10. #10

    Re: The drought (1957-1985)

    The last championship in 1956 was actually the beginning of a golden era. The Giants had just moved into Yankee Stadium, they had Lombardi and Landry on the same staff, and were loaded with star players. Coincidentally the Yankees were in one of several golden eras in that same time, so Yankee Stadium was the center of the sports universe, with the Yankees always in the World Series and the Giants always in the NFL Championship game.

    The Giants would make the NFL Championship Game 6 times in 8 years (56 58 59 61 62 63) but unfortunately they would only win that one in 1956. The 1958 game vs. the Colts is "The Greatest Game Ever Played", which the Colts won in overtime and it shot the NFL into the national spotlight and lead directly to the creation of the AFL in 1960.

    After the 1963 season the team was picked apart (Sam Huff was sent to Washington where he remains to this day)... Wellington's loyalty to head coaches Allie Sherman and Alex Webster meant a decade of misery, and then they tried the Jets' solution of bringing in big names to fix the team (guys like Fran Tarkenton and Larry Czonka) throughout the 1970s. I think they had two non-losing seasons in the 70s, it was bad. The Giants, once a crown jewel of the NFL, were the laughing stock.

    It culminated with the 1978 "Miracle at the Meadowlands". Winning against the Philadelphia Eagles, all they needed to do was drain the clock. But back then there was no "victory formation", they ran a running play which Larry Czonka fumbled, the Eagles recovered, and won the game, it sent a good season into a tailspin and wrecked it.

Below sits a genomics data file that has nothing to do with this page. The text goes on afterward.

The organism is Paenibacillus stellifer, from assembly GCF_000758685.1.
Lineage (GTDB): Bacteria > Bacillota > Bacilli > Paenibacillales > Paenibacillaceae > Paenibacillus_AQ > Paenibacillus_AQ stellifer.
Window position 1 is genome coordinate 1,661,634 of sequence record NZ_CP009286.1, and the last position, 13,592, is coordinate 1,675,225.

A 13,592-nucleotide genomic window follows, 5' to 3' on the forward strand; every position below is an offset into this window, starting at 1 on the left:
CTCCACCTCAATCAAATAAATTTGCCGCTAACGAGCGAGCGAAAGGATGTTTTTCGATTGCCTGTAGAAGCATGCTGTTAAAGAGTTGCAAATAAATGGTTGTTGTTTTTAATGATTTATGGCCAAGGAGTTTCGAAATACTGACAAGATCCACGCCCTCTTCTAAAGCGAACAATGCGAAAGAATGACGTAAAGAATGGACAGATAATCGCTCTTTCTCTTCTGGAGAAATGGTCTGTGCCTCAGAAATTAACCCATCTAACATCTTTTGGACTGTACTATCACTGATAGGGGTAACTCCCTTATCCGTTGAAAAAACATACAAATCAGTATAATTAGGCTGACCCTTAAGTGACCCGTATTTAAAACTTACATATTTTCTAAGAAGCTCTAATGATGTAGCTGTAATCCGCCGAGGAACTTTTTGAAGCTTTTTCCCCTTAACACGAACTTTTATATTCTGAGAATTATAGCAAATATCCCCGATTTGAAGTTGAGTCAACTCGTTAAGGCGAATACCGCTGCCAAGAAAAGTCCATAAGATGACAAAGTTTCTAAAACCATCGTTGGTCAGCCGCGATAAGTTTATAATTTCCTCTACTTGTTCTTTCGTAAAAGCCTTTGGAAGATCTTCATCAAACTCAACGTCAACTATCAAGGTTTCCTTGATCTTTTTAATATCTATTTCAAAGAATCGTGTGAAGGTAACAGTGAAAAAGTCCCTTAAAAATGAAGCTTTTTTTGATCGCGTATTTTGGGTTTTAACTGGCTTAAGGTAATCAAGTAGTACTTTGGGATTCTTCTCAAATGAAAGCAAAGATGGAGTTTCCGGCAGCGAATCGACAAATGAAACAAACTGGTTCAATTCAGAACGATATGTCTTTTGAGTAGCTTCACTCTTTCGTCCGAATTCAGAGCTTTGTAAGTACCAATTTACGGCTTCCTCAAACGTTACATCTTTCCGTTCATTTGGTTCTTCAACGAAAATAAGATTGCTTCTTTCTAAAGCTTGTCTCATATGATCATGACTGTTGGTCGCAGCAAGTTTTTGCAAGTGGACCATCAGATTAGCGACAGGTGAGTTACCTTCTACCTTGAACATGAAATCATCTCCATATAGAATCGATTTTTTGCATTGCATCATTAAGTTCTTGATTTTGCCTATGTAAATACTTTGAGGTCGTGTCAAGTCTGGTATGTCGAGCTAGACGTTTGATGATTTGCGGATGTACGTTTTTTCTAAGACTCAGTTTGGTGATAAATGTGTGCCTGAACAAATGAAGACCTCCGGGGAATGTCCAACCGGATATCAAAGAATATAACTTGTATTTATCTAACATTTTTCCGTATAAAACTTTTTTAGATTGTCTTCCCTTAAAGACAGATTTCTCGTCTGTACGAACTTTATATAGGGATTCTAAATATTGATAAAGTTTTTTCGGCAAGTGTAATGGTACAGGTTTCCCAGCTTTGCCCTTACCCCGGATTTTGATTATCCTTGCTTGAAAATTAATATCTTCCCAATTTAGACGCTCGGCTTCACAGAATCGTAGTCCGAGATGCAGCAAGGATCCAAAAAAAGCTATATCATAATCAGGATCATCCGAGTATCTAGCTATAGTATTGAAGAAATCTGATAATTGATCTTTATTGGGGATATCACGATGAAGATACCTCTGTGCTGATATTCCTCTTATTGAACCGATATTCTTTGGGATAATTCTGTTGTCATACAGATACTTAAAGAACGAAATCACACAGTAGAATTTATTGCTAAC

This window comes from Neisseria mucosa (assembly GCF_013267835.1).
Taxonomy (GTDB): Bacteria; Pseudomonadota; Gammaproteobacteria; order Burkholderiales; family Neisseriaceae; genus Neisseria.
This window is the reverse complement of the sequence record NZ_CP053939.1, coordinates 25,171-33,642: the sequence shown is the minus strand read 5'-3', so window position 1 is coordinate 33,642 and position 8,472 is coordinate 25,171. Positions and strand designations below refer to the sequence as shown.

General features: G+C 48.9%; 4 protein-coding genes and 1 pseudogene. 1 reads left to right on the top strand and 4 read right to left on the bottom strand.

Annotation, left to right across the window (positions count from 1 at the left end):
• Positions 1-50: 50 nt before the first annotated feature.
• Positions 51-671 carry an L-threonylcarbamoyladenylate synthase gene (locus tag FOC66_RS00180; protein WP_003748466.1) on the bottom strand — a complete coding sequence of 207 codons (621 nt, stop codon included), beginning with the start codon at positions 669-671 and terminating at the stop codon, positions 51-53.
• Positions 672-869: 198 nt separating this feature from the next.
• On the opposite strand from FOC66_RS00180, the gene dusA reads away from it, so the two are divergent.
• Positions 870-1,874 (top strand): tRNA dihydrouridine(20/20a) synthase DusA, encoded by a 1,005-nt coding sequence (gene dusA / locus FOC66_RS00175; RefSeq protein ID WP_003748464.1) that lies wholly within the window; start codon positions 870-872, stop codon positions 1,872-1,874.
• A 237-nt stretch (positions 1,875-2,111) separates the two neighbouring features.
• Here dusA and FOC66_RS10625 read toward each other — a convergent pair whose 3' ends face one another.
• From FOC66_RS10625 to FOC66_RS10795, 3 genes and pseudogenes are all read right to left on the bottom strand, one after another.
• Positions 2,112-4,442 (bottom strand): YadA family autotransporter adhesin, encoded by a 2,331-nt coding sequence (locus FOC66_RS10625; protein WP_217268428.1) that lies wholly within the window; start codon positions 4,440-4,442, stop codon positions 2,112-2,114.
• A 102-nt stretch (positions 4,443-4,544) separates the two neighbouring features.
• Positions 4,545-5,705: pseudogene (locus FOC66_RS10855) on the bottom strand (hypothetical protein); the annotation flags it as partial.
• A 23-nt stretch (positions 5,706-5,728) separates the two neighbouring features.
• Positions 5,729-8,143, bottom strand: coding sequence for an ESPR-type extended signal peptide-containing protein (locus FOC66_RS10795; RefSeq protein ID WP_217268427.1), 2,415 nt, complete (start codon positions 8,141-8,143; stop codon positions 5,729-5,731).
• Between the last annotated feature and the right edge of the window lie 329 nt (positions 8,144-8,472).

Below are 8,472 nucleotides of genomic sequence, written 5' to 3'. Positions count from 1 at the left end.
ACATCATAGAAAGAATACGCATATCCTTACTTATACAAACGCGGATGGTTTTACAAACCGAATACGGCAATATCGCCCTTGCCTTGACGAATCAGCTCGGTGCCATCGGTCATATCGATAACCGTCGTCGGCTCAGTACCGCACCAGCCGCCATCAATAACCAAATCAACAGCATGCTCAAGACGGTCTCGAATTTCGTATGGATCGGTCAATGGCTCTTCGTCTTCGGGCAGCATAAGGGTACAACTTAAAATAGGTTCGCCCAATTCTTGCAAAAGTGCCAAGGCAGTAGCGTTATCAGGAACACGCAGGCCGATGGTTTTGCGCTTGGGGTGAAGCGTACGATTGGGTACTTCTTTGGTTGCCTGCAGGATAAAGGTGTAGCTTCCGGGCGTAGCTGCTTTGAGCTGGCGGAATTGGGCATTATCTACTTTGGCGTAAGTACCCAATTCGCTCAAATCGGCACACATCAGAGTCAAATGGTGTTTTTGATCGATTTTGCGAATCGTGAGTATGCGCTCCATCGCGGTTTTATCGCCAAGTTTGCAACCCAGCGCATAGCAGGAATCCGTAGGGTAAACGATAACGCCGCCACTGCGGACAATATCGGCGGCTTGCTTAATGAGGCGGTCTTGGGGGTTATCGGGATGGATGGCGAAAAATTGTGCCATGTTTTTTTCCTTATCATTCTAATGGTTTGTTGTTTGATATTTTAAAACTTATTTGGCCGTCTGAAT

That dark moment gave birth to the modern era. The league intervened and forced them to take a GM, George Young of the Colts... He brought in a new coaching staff that contained a guy named Bill Parcells as linebacker coach, and he drafted a young QB named Phil Simms. The current organization and its successes are built on what those guys did 30+ years ago.

    The "classic" Giants (before the Super Bowl) are actually a very proud and successful franchise that gets lost because they lost in the big game so much, and because the team was so bad as the NFL exploded in popularity in the 1970s. Unfortunately that stretch of 6 championship games in 8 years and only winning one is a microcosm of Giants History. The Giants played in the NFL Championship Game in 1933, 1934, 1935, 1938, 1939, 1941, 1943, 1944, 1946, 1950, 1956, 1958, 1959, 1961, 1962, 1963, 16 times, only winning 3. They were good enough to play in the Championship Game all those times.
    8-Time NFL Champions - 1927 1934 1938 1956 1986 1990 2007 2011

    "You win close games because you're prepared to do it. It doesn't just come down to luck." -- Bill Parcells